Does getting rid of ratings fix performance management? Reflections on Bill Kutik’s Firing Line interview with Josh Bersin
My job involves helping customers use cloud technology to support strategic HCM processes including performance management (PM). This technology is very flexible when it comes to PM process design. It can support processes that require managers to make extensive ratings or not give any ratings at all, conduct annual reviews or frequent, ongoing employee-manager check-ins, set detailed goal plans or not use goals, and so forth. The conversations I have with companies focus on determining what PM process will be most effective in their particular organization. This will ensure the technology is appropriately configured to meet their unique needs.
Experience working with hundreds of companies has taught me that PM methods that work very well in one company may not work in another. The best approach depends on the business needs and culture of the company, the nature of the employees and the jobs they are performing, and the skills and incentives given to managers. Companies benefit from thoughtful guidance to figure out what PM methods to use. And sweeping generalizations about certain PM methods being universally good or bad are almost always wrong.
Given what I do for a living, I was excited to listen to a recent Firing Line webcast where Bill Kutik interviewed Josh Bersin about innovations in HCM practices. Whenever I listen to Bill and Josh, I almost always find myself nodding my head in agreement with their insights and opinions. So I was surprised by several statements in the interview that struck me as highly questionable. Statements suggesting that:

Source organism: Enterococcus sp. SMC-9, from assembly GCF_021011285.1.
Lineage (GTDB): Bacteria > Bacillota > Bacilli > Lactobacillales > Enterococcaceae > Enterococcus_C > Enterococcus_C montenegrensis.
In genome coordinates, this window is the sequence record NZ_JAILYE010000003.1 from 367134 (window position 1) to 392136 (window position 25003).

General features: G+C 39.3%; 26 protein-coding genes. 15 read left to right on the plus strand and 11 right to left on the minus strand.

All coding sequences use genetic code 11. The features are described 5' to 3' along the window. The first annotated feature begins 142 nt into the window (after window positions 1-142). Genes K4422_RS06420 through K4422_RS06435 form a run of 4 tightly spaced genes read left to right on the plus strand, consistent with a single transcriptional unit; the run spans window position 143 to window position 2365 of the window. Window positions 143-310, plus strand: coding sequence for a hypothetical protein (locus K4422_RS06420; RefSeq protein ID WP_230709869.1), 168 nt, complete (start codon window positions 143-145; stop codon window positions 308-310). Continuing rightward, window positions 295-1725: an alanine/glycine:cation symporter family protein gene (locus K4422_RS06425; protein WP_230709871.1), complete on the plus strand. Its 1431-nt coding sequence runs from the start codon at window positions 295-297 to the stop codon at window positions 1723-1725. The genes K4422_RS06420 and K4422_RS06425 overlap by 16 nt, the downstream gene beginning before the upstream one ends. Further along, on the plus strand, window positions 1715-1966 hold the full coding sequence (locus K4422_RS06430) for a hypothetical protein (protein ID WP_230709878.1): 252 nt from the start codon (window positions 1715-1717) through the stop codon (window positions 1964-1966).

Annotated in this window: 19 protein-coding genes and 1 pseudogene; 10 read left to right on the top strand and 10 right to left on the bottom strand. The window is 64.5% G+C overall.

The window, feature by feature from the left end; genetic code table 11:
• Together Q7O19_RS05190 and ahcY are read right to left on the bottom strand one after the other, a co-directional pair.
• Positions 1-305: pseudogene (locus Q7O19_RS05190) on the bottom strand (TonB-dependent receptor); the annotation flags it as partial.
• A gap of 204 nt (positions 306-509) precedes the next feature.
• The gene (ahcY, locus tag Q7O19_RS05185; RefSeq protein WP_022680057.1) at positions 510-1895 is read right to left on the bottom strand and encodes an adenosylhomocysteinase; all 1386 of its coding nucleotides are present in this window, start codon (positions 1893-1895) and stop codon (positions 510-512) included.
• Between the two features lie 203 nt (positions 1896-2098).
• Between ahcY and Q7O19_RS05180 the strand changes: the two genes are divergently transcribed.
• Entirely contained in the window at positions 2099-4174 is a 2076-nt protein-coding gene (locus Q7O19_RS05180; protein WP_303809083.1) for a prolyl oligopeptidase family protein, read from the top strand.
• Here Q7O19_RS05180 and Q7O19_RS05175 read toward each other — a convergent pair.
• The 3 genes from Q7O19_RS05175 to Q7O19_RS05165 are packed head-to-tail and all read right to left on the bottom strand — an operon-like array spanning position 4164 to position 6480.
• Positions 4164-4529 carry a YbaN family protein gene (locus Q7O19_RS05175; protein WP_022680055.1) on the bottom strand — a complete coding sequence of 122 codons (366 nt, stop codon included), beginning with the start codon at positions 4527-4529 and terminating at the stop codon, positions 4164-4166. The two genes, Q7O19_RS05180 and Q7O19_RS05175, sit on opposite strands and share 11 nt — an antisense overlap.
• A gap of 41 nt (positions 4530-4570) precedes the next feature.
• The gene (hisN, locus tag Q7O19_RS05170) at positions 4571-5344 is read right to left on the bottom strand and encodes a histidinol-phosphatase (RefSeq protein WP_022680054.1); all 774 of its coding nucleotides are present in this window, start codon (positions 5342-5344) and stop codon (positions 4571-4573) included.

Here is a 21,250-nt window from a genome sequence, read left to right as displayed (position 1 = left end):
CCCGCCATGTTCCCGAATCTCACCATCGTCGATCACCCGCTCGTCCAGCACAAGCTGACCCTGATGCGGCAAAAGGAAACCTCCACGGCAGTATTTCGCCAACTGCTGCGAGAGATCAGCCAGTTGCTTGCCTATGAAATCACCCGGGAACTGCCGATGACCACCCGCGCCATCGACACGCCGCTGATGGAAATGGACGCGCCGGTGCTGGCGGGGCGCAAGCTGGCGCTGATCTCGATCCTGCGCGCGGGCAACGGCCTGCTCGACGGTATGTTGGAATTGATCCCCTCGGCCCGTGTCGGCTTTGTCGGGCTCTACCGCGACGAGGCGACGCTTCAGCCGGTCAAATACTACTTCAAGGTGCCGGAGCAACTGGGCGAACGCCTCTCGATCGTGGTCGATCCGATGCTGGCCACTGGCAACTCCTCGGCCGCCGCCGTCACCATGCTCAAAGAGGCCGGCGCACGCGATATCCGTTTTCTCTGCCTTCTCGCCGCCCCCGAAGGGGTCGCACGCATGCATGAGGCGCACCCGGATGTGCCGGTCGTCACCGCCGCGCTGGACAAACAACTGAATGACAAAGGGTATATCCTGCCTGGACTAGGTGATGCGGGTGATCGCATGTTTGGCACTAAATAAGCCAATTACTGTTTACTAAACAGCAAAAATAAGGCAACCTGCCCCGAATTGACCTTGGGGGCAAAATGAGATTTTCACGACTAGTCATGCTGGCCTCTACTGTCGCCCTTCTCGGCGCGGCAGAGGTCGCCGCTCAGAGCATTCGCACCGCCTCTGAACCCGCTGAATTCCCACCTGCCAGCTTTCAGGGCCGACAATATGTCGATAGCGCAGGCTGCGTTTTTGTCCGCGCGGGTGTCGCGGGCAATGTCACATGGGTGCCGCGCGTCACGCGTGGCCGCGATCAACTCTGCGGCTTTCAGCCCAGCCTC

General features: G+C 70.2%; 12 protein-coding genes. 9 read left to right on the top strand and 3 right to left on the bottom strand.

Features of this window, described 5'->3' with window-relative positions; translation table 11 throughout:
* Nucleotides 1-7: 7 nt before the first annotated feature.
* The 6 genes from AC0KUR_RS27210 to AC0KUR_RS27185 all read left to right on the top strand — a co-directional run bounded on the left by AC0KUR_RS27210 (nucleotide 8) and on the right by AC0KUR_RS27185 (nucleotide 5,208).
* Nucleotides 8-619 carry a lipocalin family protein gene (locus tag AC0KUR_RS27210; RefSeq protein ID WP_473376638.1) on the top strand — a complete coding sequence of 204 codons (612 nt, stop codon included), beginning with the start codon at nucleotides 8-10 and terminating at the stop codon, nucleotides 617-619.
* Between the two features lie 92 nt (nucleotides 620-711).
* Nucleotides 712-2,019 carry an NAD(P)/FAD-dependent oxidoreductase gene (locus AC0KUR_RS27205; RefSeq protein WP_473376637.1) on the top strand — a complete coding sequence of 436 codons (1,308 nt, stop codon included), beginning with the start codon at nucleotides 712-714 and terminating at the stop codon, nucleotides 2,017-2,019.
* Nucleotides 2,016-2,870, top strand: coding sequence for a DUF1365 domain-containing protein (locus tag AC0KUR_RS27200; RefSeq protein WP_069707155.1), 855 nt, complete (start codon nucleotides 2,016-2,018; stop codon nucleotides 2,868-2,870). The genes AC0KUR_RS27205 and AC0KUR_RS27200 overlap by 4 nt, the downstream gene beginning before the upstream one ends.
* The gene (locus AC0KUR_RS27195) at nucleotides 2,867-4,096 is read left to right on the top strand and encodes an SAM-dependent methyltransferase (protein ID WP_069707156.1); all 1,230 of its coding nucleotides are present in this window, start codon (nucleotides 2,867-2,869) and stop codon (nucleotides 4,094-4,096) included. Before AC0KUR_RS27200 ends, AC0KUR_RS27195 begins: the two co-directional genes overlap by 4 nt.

- PM is primarily for “feedback, coaching and developmental planning”.
- PM ratings are not important because “managers and peers tend to know who the high performers are”
- Getting rid of PM ratings can lead to a “30% increase in retention”
- Eliminating PM ratings “always has a good result”
First, describing PM as mainly being a tool for “feedback, coaching and developmental planning” seems to ignore half the picture. The companies I work with use PM for two distinct but related activities:
Workforce Investment: making decisions about where to invest scarce resources such as pay, promotions, job assignments or training courses to maximize overall workforce productivity.
Workforce Development: providing coaching feedback and advice to increase individual employee performance.
Both activities require communicating performance expectations and assessing job performance. But how employees should be assessed is different depending on whether the focus is investment or development. Investment assessments involve comparing employees against one another to determine which employees should be given greater compensation, development resources, or promotion opportunities. In contrast, development assessments tend to stress qualitative descriptions of employee performance and often avoid comparing people against one another because such normative evaluations can hurt development. Creating a high performance workforce requires effective investment and development of the workforce ( Bloom & Van Reenen 2007). To be fully effective PM processes must improve both the effectiveness of pay and staffing decisions that affect employee careers and the quality of coaching conversations that affect employee growth.
It seems risky to dismiss the value of using PM to guide workforce investment because “managers and peers tend to know who the high performers are”. Well-designed PM processes communicate clear performance expectations, accurately measure people based on those expectations, and allocate investments based on the contributions people make to the organization. Is it wise to replace these methods with gut level, unchallenged opinions of managers and employees? Abandoning the use of consistent performance measurement processes and identifying high performers based on un-defined, un-validated manager opinions strikes me as akin to getting rid of school grades and determining the best students based on who has the most friends in the cafeteria.